The SECOND most common “how do I do this” email I get (the first is “how do I start a webcomic, discussed previously) is “hey Jeph! I heard you do all your art digitally! I am thinking about buying a Wacom tablet, is this a good idea?”
WELL HERE IS THE ANSWER.
First of all, I don’t use a tablet anymore. I use one of the big fancy displays you can draw on because they are roughly 1000 times better than a standard Wacom tablet. However they are also much more expensive! If you don’t have $2000 to just drop willy-nilly on an art tool, they are probably out of your reach.
“What about the smaller 12” Cintiq?” you ask. The smaller 12” Cintiq sucks compared to the big one. You’re better off saving the $999 or whatever and waiting till you can afford the 21ux. But it’s up to you. I had the 12” one for a year before I invested in the big one and I consider that a year wasted.
BUT I DIGRESS.
Here’s the thing with drawing on a tablet. It’s NOT AT ALL LIKE DRAWING ON PAPER. For one thing, you’re drawing on one surface (the tablet) and seeing the output on another (your monitor). So you can’t look at what your hand is doing, you have to watch what the cursor in Photoshop (or whatever) is doing. This is a fundamental disconnect that takes some getting used to.
Second, a Wacom tablet’s surface is plastic, and the tip of the stylus is also plastic. “Slippery” is not a strong enough word to describe the drawing sensation. It’s more like ice-skating on glass. If you’re used to drawing in pencil or ink on paper this will be UTTERLY ALIEN TO YOU. You can tape a piece of paper over your tablet and draw on that, but the feeling is still NOTHING LIKE DRAWING ON PAPER. This is important, because you would be amazed at how much of your muscle memory is dedicated to the resistance generated by a pencil or pen or brush on paper.
This, combined with the hand/eye disconnect I mentioned before, makes drawing using a graphics tablet a COMPLETELY NEW MEDIUM if you’re used to working on paper. It is, quite literally, an entire new way of drawing you have to learn. I have to say that a big reason the art in early QC was so bad is that I was not only learning how to draw, but learning how to draw using inherently difficult hardware.
I say all this, but you shouldn’t necessarily let it discourage you! Plenty of artists create ridiculously great work (far, far better than I can manage on my fancy $2000 Cintiq) using Wacom tablets. If you’re already comfortable with the fundamentals of drawing, the transition isn’t so bad. My buddy John can do amazing things with a Wacom, but that is because he is already really good at drawing in the first place.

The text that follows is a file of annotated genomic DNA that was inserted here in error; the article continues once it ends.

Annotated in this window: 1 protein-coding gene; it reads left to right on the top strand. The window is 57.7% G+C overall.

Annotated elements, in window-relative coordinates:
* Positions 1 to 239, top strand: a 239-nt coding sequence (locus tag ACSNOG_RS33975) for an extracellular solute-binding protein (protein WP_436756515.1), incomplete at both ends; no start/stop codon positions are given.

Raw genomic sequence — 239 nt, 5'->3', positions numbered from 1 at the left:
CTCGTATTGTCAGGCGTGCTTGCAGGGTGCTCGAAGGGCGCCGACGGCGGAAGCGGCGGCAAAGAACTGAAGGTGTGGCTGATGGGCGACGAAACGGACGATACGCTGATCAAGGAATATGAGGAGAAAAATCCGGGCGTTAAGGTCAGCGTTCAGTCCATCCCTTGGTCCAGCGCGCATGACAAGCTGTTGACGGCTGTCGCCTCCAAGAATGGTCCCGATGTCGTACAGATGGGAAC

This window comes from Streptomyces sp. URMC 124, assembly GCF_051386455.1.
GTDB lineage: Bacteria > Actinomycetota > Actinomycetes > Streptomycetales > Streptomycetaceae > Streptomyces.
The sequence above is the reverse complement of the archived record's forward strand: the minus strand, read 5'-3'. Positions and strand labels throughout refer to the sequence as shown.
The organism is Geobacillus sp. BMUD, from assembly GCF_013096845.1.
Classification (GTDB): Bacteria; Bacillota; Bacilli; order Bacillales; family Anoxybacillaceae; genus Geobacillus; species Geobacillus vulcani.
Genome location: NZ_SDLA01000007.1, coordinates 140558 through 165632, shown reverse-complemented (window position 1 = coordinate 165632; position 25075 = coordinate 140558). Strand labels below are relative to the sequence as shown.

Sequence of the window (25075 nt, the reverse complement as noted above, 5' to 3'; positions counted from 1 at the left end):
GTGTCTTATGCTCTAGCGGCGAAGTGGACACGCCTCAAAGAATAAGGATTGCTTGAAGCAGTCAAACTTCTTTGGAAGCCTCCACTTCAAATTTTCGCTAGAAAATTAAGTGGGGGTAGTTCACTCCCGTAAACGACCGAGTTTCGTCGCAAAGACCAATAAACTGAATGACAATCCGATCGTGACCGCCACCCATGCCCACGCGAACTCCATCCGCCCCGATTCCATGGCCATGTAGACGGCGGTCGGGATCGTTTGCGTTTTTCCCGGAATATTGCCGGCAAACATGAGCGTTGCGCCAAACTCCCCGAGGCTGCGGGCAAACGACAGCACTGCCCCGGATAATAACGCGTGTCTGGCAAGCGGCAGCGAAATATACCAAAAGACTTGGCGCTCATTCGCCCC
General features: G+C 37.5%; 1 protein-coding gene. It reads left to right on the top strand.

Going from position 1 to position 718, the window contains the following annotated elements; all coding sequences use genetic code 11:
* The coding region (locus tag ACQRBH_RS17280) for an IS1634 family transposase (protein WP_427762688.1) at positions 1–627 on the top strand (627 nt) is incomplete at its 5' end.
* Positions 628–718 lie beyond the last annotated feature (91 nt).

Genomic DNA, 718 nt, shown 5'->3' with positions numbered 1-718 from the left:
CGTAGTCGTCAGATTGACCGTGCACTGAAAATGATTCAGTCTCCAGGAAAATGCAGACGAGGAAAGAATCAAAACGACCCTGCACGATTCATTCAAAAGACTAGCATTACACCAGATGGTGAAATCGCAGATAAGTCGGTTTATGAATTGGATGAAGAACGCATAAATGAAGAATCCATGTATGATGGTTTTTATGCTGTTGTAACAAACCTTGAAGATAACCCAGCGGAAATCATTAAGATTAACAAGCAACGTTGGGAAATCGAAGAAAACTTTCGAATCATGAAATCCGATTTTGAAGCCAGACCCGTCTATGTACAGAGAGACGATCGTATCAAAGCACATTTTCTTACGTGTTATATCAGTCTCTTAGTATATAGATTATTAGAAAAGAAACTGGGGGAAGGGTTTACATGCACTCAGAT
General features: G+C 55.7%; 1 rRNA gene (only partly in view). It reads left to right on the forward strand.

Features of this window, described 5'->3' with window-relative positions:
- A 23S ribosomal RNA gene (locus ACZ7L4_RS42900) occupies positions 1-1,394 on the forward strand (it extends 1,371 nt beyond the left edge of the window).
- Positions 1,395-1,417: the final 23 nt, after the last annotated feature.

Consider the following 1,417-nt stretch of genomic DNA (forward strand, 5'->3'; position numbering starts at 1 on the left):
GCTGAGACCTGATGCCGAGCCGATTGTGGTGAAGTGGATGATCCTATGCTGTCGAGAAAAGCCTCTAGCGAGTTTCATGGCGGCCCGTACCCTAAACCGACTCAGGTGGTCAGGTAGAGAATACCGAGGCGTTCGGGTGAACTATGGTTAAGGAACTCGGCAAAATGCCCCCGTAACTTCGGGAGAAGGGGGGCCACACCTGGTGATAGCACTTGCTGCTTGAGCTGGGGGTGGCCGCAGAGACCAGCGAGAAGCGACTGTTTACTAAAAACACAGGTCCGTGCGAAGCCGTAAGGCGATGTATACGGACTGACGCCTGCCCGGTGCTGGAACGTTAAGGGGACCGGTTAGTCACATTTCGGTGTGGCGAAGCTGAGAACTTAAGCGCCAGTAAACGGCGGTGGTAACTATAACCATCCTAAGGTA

But even if you’re a drawing novice, don’t be completely discouraged. The learning curve to getting good with a Wacom is ridiculously steep, but it IS SURMOUNTABLE. The trick, as with anything else involving drawing, is PRACTICE. You just gotta keep at it, a couple hours a day every day, until you get comfortable. Take art classes, do figure drawing at your local community college, whatever. It will all help. You WILL get the hang of things. Drawing is a SKILL, not a TALENT. It can be learned by virtually anybody with the patience and will to do it.
So let’s say you’ve made it this far into this post and you still want to buy a Wacom tablet to do digital art. Great! Good job! You’re a brave soul, and if you can maintain that persistance you stand a good chance of getting handy with the medium. HERE ARE SOME TIPS ON WHAT TO BUY:
I’ve used everything from the cheapest, tiniest Graphire (they call them “Bamboo” now, but they’re the cheapo bargain-priced Wacom tablets) to the fanciest, biggest Intuos. Let me tell you- until you’re ready to make the jump to the big ol’ Cintiqs, save your money. The Bamboos are PERFECTLY GREAT FOR DIGITAL ART. Back when I used tablets, I had a fancy $500 Intuos for my main tablet and a cheap little $99 Graphire for travel and honestly the Graphire was just as useful for 1/5 the price. Sure, it had less “pressure sensitivity” but I’m not fucking Michaelangelo, 512 levels of sensitivity is not noticeably inferior to 1024.
So if you’re curious, just get a cheapo Bamboo and mess around! There’s no need to invest in a Big Fancy Tablet, especially if you’re unsure whether the medium is right for you.
As for non-Wacom brands, I’ve never used any of them so I can’t speak for their quality. But I feel like, if you can get a Wacom for less than a hundred bucks, there’s not much point in taking a chance on the (probably inferior) competition.
Anyway, here’s the breakdown in case you’re lazy and didn’t read all of that:
• Tablets are tricky to use
• Cintiqs > tablets but are much more expensive
• If you’re gonna buy a tablet, just get a cheap one
I hope you find this useful! Good luck!